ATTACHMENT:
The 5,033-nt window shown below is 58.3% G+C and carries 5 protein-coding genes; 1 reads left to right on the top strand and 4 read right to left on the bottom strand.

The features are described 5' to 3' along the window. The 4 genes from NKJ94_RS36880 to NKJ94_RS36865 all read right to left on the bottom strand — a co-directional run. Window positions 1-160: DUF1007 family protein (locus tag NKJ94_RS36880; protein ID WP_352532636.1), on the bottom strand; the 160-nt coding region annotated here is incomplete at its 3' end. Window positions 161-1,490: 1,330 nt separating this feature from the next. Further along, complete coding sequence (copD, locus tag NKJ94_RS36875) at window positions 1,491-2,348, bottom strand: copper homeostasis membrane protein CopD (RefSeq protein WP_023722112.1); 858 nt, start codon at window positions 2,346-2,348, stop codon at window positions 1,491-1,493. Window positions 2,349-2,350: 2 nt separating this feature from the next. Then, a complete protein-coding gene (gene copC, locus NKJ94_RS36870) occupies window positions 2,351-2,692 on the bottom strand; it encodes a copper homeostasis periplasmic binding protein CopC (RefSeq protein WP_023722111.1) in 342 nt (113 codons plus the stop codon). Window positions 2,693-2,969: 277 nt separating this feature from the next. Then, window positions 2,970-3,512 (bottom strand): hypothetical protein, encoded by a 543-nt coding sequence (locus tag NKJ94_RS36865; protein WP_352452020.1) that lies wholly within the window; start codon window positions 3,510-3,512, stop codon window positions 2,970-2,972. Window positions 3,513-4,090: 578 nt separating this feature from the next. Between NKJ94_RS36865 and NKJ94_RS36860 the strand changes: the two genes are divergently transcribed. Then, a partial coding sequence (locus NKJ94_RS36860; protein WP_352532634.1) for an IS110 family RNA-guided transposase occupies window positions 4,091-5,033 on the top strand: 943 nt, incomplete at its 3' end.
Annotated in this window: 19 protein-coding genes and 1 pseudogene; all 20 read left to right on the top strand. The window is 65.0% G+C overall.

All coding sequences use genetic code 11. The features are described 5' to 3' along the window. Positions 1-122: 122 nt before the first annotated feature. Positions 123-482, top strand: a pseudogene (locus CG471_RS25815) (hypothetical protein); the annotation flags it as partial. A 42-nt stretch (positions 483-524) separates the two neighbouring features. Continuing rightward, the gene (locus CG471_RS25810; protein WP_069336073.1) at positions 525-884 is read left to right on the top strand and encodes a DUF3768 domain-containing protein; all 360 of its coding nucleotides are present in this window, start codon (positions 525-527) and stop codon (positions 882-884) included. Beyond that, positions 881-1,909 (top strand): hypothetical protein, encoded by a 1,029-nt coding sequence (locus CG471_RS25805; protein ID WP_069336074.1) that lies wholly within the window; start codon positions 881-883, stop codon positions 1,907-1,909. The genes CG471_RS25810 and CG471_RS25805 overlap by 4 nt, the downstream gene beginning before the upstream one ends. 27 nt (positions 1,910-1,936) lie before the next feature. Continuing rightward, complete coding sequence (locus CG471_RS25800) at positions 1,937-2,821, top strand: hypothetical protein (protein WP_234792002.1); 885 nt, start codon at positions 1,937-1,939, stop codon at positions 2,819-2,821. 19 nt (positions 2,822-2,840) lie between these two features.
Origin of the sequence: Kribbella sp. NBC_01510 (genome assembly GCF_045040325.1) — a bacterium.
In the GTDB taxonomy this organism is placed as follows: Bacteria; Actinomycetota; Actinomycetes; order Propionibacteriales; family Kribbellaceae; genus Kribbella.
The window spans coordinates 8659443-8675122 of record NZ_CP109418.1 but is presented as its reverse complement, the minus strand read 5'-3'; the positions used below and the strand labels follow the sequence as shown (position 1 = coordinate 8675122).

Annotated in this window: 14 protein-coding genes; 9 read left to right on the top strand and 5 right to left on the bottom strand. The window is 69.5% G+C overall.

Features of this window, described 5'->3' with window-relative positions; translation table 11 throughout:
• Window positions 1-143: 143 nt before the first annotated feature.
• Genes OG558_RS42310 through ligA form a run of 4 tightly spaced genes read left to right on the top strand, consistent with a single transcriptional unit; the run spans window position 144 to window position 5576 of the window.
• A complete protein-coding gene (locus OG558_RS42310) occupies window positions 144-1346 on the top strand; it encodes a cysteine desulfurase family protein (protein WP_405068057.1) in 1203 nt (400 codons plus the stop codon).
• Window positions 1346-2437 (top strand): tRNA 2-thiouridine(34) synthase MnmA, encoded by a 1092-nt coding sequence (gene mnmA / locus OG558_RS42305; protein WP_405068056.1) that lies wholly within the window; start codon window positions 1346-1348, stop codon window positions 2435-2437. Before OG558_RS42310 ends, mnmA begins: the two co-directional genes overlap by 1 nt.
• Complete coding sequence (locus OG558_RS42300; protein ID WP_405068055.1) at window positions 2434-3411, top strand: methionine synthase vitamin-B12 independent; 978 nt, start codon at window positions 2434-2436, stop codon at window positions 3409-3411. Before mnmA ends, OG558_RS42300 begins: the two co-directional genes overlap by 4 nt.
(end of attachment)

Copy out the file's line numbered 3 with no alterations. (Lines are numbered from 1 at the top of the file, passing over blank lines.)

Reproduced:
Annotated in this window: 19 protein-coding genes and 1 pseudogene; all 20 read left to right on the top strand. The window is 65.0% G+C overall.